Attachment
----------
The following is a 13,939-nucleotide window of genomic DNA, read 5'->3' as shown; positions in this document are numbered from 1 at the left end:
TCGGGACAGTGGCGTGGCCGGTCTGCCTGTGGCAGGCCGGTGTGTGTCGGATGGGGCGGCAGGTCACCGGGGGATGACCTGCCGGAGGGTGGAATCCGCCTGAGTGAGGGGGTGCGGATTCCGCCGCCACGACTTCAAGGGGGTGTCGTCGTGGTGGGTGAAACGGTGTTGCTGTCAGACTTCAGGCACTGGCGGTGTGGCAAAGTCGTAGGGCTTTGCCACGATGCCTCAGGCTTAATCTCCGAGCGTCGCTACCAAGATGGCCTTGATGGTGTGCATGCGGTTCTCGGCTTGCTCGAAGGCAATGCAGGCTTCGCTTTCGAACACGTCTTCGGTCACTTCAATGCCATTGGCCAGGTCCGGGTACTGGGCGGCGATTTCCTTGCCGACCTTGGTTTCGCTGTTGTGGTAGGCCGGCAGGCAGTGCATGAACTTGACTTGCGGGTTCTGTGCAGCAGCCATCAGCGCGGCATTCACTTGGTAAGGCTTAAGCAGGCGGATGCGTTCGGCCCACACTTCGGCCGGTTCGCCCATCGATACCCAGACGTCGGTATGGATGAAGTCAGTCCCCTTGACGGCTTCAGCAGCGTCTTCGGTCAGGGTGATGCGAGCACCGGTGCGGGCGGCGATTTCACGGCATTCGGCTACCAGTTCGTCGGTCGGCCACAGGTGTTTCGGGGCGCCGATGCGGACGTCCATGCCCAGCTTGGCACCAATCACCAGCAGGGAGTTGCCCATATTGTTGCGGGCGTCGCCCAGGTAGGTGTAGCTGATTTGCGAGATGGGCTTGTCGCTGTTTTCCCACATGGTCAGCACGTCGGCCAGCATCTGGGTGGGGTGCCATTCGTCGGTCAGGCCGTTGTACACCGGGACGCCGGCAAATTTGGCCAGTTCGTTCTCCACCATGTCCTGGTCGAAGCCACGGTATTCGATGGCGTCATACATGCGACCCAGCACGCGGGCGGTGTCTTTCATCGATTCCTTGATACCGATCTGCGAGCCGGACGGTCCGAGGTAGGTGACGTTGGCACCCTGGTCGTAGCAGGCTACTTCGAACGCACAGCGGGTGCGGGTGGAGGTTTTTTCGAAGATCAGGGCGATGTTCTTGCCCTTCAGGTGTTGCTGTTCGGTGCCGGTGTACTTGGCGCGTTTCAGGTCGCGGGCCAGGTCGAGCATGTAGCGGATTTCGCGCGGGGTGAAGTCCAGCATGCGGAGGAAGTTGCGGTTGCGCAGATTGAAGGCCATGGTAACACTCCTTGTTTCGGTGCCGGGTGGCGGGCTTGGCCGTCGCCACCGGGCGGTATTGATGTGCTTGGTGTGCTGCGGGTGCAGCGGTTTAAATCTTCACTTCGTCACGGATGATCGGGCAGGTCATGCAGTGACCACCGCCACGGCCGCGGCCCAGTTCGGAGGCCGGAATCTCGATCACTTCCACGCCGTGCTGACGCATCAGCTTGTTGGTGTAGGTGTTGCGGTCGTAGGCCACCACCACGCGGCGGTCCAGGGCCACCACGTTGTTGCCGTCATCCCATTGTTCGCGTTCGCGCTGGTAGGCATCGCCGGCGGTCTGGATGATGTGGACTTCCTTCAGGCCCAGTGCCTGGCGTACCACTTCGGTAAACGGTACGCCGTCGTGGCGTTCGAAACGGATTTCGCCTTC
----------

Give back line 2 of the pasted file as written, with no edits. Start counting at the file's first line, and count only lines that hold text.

TCGGGACAGTGGCGTGGCCGGTCTGCCTGTGGCAGGCCGGTGTGTGTCGGATGGGGCGGCAGGTCACCGGGGGATGACCTGCCGGAGGGTGGAATCCGCCTGAGTGAGGGGGTGCGGATTCCGCCGCCACGACTTCAAGGGGGTGTCGTCGTGGTGGGTGAAACGGTGTTGCTGTCAGACTTCAGGCACTGGCGGTGTGGCAAAGTCGTAGGGCTTTGCCACGATGCCTCAGGCTTAATCTCCGAGCGTCGCTACCAAGATGGCCTTGATGGTGTGCATGCGGTTCTCGGCTTGCTCGAAGGCAATGCAGGCTTCGCTTTCGAACACGTCTTCGGTCACTTCAATGCCATTGGCCAGGTCCGGGTACTGGGCGGCGATTTCCTTGCCGACCTTGGTTTCGCTGTTGTGGTAGGCCGGCAGGCAGTGCATGAACTTGACTTGCGGGTTCTGTGCAGCAGCCATCAGCGCGGCATTCACTTGGTAAGGCTTAAGCAGGCGGATGCGTTCGGCCCACACTTCGGCCGGTTCGCCCATCGATACCCAGACGTCGGTATGGATGAAGTCAGTCCCCTTGACGGCTTCAGCAGCGTCTTCGGTCAGGGTGATGCGAGCACCGGTGCGGGCGGCGATTTCACGGCATTCGGCTACCAGTTCGTCGGTCGGCCACAGGTGTTTCGGGGCGCCGATGCGGACGTCCATGCCCAGCTTGGCACCAATCACCAGCAGGGAGTTGCCCATATTGTTGCGGGCGTCGCCCAGGTAGGTGTAGCTGATTTGCGAGATGGGCTTGTCGCTGTTTTCCCACATGGTCAGCACGTCGGCCAGCATCTGGGTGGGGTGCCATTCGTCGGTCAGGCCGTTGTACACCGGGACGCCGGCAAATTTGGCCAGTTCGTTCTCCACCATGTCCTGGTCGAAGCCACGGTATTCGATGGCGTCATACATGCGACCCAGCACGCGGGCGGTGTCTTTCATCGATTCCTTGATACCGATCTGCGAGCCGGACGGTCCGAGGTAGGTGACGTTGGCACCCTGGTCGTAGCAGGCTACTTCGAACGCACAGCGGGTGCGGGTGGAGGTTTTTTCGAAGATCAGGGCGATGTTCTTGCCCTTCAGGTGTTGCTGTTCGGTGCCGGTGTACTTGGCGCGTTTCAGGTCGCGGGCCAGGTCGAGCATGTAGCGGATTTCGCGCGGGGTGAAGTCCAGCATGCGGAGGAAGTTGCGGTTGCGCAGATTGAAGGCCATGGTAACACTCCTTGTTTCGGTGCCGGGTGGCGGGCTTGGCCGTCGCCACCGGGCGGTATTGATGTGCTTGGTGTGCTGCGGGTGCAGCGGTTTAAATCTTCACTTCGTCACGGATGATCGGGCAGGTCATGCAGTGACCACCGCCACGGCCGCGGCCCAGTTCGGAGGCCGGAATCTCGATCACTTCCACGCCGTGCTGACGCATCAGCTTGTTGGTGTAGGTGTTGCGGTCGTAGGCCACCACCACGCGGCGGTCCAGGGCCACCACGTTGTTGCCGTCATCCCATTGTTCGCGTTCGCGCTGGTAGGCATCGCCGGCGGTCTGGATGATGTGGACTTCCTTCAGGCCCAGTGCCTGGCGTACCACTTCGGTAAACGGTACGCCGTCGTGGCGTTCGAAACGGATTTCGCCTTC